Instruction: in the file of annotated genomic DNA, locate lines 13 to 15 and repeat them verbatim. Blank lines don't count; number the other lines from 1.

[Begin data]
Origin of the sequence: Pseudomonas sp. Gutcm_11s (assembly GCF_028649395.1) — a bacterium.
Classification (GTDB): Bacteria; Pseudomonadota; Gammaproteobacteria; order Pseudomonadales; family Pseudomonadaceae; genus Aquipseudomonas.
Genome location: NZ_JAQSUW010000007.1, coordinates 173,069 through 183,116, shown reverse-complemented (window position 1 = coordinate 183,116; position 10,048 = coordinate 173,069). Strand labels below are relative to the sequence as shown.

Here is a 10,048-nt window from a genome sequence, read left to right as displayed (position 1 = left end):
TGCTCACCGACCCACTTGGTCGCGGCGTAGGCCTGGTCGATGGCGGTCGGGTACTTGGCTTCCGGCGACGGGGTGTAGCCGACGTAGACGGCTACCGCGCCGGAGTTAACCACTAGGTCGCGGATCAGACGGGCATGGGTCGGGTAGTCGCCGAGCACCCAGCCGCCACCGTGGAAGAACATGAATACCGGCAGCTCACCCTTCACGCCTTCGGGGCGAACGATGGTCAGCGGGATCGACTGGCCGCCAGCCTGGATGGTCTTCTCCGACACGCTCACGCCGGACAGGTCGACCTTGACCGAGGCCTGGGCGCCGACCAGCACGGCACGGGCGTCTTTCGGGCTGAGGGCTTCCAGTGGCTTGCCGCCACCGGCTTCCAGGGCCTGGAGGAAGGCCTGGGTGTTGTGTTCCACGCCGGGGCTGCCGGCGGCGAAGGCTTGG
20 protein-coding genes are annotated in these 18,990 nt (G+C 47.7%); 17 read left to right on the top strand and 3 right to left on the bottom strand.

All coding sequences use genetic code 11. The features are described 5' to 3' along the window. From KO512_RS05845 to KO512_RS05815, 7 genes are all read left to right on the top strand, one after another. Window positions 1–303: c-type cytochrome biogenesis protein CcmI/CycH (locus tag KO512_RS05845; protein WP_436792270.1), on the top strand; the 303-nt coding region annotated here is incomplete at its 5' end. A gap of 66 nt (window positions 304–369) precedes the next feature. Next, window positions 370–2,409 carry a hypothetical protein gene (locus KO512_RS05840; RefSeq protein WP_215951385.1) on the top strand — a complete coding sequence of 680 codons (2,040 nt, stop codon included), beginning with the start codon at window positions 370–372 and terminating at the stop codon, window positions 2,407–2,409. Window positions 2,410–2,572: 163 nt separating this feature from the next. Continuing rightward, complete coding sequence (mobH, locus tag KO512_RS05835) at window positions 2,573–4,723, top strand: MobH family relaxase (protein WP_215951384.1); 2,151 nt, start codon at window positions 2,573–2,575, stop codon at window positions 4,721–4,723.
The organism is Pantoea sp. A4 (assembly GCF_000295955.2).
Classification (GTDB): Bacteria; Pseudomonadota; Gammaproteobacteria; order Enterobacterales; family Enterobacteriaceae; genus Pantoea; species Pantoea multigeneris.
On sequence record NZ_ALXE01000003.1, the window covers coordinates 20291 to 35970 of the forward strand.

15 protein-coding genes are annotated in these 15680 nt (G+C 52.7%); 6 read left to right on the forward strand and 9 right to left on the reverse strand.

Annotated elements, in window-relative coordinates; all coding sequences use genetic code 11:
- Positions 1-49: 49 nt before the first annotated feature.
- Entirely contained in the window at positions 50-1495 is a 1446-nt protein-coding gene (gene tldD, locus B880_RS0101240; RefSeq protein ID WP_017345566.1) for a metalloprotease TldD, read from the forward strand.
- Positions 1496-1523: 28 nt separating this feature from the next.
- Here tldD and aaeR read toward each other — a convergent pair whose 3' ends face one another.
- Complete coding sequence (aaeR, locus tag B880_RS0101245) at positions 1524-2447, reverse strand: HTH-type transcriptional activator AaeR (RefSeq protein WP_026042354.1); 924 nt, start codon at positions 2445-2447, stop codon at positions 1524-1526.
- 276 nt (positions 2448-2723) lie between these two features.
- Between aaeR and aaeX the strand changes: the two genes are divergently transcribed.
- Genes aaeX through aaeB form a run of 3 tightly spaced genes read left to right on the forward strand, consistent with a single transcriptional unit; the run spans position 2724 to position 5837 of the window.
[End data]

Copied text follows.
- Positions 1-49: 49 nt before the first annotated feature.
- Entirely contained in the window at positions 50-1495 is a 1446-nt protein-coding gene (gene tldD, locus B880_RS0101240; RefSeq protein ID WP_017345566.1) for a metalloprotease TldD, read from the forward strand.
- Positions 1496-1523: 28 nt separating this feature from the next.